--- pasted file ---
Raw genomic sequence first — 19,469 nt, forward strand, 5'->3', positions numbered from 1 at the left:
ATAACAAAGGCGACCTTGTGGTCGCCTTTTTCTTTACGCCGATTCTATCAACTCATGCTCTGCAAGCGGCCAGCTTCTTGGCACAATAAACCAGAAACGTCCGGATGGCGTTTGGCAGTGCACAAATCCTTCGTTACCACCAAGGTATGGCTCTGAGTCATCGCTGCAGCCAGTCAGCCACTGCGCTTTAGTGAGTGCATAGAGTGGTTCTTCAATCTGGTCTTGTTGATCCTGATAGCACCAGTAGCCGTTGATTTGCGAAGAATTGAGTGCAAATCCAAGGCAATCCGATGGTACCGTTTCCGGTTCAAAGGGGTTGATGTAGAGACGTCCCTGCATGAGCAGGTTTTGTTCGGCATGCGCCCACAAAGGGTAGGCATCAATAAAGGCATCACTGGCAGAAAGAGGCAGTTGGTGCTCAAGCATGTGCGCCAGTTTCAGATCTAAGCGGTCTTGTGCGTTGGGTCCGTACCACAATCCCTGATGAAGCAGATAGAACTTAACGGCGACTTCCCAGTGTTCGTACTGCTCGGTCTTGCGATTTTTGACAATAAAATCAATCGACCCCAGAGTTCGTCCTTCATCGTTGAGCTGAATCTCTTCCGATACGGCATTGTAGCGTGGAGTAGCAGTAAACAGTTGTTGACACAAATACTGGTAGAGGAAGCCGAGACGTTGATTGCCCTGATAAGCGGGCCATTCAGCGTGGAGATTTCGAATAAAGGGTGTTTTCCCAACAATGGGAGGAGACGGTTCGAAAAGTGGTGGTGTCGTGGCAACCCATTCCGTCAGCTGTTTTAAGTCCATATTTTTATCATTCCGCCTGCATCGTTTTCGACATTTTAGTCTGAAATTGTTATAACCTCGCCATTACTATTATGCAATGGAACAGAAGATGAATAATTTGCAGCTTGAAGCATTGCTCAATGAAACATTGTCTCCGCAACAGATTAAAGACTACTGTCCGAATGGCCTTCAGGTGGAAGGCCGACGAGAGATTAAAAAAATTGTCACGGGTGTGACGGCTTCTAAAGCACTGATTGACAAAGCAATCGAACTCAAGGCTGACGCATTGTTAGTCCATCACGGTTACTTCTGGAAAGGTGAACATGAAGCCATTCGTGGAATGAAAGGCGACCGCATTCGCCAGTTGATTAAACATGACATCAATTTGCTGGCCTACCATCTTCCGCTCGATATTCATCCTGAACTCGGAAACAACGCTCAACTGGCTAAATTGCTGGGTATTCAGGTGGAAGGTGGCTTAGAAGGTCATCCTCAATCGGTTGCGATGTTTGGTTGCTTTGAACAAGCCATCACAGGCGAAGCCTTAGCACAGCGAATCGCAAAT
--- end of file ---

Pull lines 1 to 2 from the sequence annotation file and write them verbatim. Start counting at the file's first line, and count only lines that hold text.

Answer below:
Raw genomic sequence first — 19,469 nt, forward strand, 5'->3', positions numbered from 1 at the left:
ATAACAAAGGCGACCTTGTGGTCGCCTTTTTCTTTACGCCGATTCTATCAACTCATGCTCTGCAAGCGGCCAGCTTCTTGGCACAATAAACCAGAAACGTCCGGATGGCGTTTGGCAGTGCACAAATCCTTCGTTACCACCAAGGTATGGCTCTGAGTCATCGCTGCAGCCAGTCAGCCACTGCGCTTTAGTGAGTGCATAGAGTGGTTCTTCAATCTGGTCTTGTTGATCCTGATAGCACCAGTAGCCGTTGATTTGCGAAGAATTGAGTGCAAATCCAAGGCAATCCGATGGTACCGTTTCCGGTTCAAAGGGGTTGATGTAGAGACGTCCCTGCATGAGCAGGTTTTGTTCGGCATGCGCCCACAAAGGGTAGGCATCAATAAAGGCATCACTGGCAGAAAGAGGCAGTTGGTGCTCAAGCATGTGCGCCAGTTTCAGATCTAAGCGGTCTTGTGCGTTGGGTCCGTACCACAATCCCTGATGAAGCAGATAGAACTTAACGGCGACTTCCCAGTGTTCGTACTGCTCGGTCTTGCGATTTTTGACAATAAAATCAATCGACCCCAGAGTTCGTCCTTCATCGTTGAGCTGAATCTCTTCCGATACGGCATTGTAGCGTGGAGTAGCAGTAAACAGTTGTTGACACAAATACTGGTAGAGGAAGCCGAGACGTTGATTGCCCTGATAAGCGGGCCATTCAGCGTGGAGATTTCGAATAAAGGGTGTTTTCCCAACAATGGGAGGAGACGGTTCGAAAAGTGGTGGTGTCGTGGCAACCCATTCCGTCAGCTGTTTTAAGTCCATATTTTTATCATTCCGCCTGCATCGTTTTCGACATTTTAGTCTGAAATTGTTATAACCTCGCCATTACTATTATGCAATGGAACAGAAGATGAATAATTTGCAGCTTGAAGCATTGCTCAATGAAACATTGTCTCCGCAACAGATTAAAGACTACTGTCCGAATGGCCTTCAGGTGGAAGGCCGACGAGAGATTAAAAAAATTGTCACGGGTGTGACGGCTTCTAAAGCACTGATTGACAAAGCAATCGAACTCAAGGCTGACGCATTGTTAGTCCATCACGGTTACTTCTGGAAAGGTGAACATGAAGCCATTCGTGGAATGAAAGGCGACCGCATTCGCCAGTTGATTAAACATGACATCAATTTGCTGGCCTACCATCTTCCGCTCGATATTCATCCTGAACTCGGAAACAACGCTCAACTGGCTAAATTGCTGGGTATTCAGGTGGAAGGTGGCTTAGAAGGTCATCCTCAATCGGTTGCGATGTTTGGTTGCTTTGAACAAGCCATCACAGGCGAAGCCTTAGCACAGCGAATCGCAAAT